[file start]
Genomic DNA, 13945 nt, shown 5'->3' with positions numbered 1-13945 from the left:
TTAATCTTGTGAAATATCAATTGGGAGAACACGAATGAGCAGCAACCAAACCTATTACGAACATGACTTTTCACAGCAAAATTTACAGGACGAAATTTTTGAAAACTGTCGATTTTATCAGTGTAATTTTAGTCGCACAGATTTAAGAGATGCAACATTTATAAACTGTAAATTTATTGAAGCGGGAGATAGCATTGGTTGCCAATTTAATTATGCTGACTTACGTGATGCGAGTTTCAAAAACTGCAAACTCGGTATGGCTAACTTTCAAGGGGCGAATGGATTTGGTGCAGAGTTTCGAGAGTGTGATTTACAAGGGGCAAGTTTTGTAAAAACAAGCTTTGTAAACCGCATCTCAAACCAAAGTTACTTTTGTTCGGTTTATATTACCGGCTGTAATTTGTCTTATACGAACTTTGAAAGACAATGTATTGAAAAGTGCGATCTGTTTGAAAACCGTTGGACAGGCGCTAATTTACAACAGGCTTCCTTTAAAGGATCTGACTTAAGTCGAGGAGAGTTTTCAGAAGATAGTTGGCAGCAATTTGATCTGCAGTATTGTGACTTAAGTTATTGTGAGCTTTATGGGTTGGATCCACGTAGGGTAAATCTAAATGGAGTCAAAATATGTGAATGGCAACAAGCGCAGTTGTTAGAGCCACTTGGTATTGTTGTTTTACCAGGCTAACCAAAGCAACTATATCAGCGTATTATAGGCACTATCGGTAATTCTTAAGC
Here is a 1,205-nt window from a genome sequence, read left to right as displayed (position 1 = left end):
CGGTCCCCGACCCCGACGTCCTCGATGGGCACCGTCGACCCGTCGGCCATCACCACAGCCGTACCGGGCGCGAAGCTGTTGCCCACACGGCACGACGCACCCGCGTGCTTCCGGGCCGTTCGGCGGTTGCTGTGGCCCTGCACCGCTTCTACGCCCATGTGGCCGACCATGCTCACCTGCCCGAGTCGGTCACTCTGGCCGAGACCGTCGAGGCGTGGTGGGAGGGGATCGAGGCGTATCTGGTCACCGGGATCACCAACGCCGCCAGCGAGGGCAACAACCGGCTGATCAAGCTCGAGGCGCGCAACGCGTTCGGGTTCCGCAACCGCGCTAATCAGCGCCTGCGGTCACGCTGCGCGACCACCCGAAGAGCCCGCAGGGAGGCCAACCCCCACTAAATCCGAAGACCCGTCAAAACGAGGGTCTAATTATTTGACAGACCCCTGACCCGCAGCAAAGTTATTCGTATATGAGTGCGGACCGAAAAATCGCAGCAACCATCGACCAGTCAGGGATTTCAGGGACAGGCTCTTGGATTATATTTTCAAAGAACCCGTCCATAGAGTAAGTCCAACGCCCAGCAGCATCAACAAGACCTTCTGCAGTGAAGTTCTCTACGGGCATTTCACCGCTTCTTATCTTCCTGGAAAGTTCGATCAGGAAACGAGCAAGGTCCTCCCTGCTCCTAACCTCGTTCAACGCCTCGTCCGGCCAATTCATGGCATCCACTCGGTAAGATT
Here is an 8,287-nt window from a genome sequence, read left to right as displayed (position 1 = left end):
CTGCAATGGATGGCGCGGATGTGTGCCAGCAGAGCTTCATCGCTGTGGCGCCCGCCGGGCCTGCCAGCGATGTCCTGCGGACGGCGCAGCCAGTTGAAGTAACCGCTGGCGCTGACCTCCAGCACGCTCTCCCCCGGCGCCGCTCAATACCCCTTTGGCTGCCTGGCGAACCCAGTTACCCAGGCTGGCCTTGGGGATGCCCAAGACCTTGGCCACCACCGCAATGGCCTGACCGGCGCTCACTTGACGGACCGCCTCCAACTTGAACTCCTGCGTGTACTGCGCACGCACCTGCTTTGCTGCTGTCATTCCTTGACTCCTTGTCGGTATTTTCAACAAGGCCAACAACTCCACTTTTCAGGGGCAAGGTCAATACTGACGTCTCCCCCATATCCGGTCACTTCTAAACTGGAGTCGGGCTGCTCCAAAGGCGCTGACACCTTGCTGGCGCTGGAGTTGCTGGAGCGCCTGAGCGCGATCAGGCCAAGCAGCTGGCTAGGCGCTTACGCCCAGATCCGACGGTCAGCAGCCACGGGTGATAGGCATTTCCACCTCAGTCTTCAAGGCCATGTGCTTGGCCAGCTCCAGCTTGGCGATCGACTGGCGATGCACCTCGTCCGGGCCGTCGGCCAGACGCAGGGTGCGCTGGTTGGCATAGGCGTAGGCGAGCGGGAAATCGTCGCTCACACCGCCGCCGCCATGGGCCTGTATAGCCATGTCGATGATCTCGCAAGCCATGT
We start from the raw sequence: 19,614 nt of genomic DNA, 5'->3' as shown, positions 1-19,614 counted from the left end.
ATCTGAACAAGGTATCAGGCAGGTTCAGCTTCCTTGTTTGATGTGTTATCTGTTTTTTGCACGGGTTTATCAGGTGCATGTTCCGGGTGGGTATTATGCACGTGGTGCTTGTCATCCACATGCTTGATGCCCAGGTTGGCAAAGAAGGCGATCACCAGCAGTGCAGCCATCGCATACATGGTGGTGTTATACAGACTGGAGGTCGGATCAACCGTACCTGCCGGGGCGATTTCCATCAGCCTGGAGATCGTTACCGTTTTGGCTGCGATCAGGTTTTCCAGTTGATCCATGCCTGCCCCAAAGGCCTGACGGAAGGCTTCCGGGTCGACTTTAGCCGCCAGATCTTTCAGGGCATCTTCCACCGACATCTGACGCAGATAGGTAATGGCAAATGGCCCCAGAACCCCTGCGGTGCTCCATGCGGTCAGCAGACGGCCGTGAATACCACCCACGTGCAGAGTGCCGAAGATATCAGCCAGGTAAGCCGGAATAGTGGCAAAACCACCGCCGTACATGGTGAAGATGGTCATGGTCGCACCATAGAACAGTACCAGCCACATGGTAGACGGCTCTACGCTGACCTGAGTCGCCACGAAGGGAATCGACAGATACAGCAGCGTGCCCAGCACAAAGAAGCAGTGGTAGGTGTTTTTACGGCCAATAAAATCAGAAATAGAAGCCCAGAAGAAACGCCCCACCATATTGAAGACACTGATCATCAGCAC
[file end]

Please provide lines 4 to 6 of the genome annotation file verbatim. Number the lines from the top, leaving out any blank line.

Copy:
CGGTCCCCGACCCCGACGTCCTCGATGGGCACCGTCGACCCGTCGGCCATCACCACAGCCGTACCGGGCGCGAAGCTGTTGCCCACACGGCACGACGCACCCGCGTGCTTCCGGGCCGTTCGGCGGTTGCTGTGGCCCTGCACCGCTTCTACGCCCATGTGGCCGACCATGCTCACCTGCCCGAGTCGGTCACTCTGGCCGAGACCGTCGAGGCGTGGTGGGAGGGGATCGAGGCGTATCTGGTCACCGGGATCACCAACGCCGCCAGCGAGGGCAACAACCGGCTGATCAAGCTCGAGGCGCGCAACGCGTTCGGGTTCCGCAACCGCGCTAATCAGCGCCTGCGGTCACGCTGCGCGACCACCCGAAGAGCCCGCAGGGAGGCCAACCCCCACTAAATCCGAAGACCCGTCAAAACGAGGGTCTAATTATTTGACAGACCCCTGACCCGCAGCAAAGTTATTCGTATATGAGTGCGGACCGAAAAATCGCAGCAACCATCGACCAGTCAGGGATTTCAGGGACAGGCTCTTGGATTATATTTTCAAAGAACCCGTCCATAGAGTAAGTCCAACGCCCAGCAGCATCAACAAGACCTTCTGCAGTGAAGTTCTCTACGGGCATTTCACCGCTTCTTATCTTCCTGGAAAGTTCGATCAGGAAACGAGCAAGGTCCTCCCTGCTCCTAACCTCGTTCAACGCCTCGTCCGGCCAATTCATGGCATCCACTCGGTAAGATT
Here is an 8,287-nt window from a genome sequence, read left to right as displayed (position 1 = left end):
CTGCAATGGATGGCGCGGATGTGTGCCAGCAGAGCTTCATCGCTGTGGCGCCCGCCGGGCCTGCCAGCGATGTCCTGCGGACGGCGCAGCCAGTTGAAGTAACCGCTGGCGCTGACCTCCAGCACGCTCTCCCCCGGCGCCGCTCAATACCCCTTTGGCTGCCTGGCGAACCCAGTTACCCAGGCTGGCCTTGGGGATGCCCAAGACCTTGGCCACCACCGCAATGGCCTGACCGGCGCTCACTTGACGGACCGCCTCCAACTTGAACTCCTGCGTGTACTGCGCACGCACCTGCTTTGCTGCTGTCATTCCTTGACTCCTTGTCGGTATTTTCAACAAGGCCAACAACTCCACTTTTCAGGGGCAAGGTCAATACTGACGTCTCCCCCATATCCGGTCACTTCTAAACTGGAGTCGGGCTGCTCCAAAGGCGCTGACACCTTGCTGGCGCTGGAGTTGCTGGAGCGCCTGAGCGCGATCAGGCCAAGCAGCTGGCTAGGCGCTTACGCCCAGATCCGACGGTCAGCAGCCACGGGTGATAGGCATTTCCACCTCAGTCTTCAAGGCCATGTGCTTGGCCAGCTCCAGCTTGGCGATCGACTGGCGATGCACCTCGTCCGGGCCGTCGGCCAGACGCAGGGTGCGCTGGTTGGCATAGGCGTAGGCGAGCGGGAAATCGTCGCTCACACCGCCGCCGCCATGGGCCTGTATAGCCATGTCGATGATCTCGCAAGCCATGT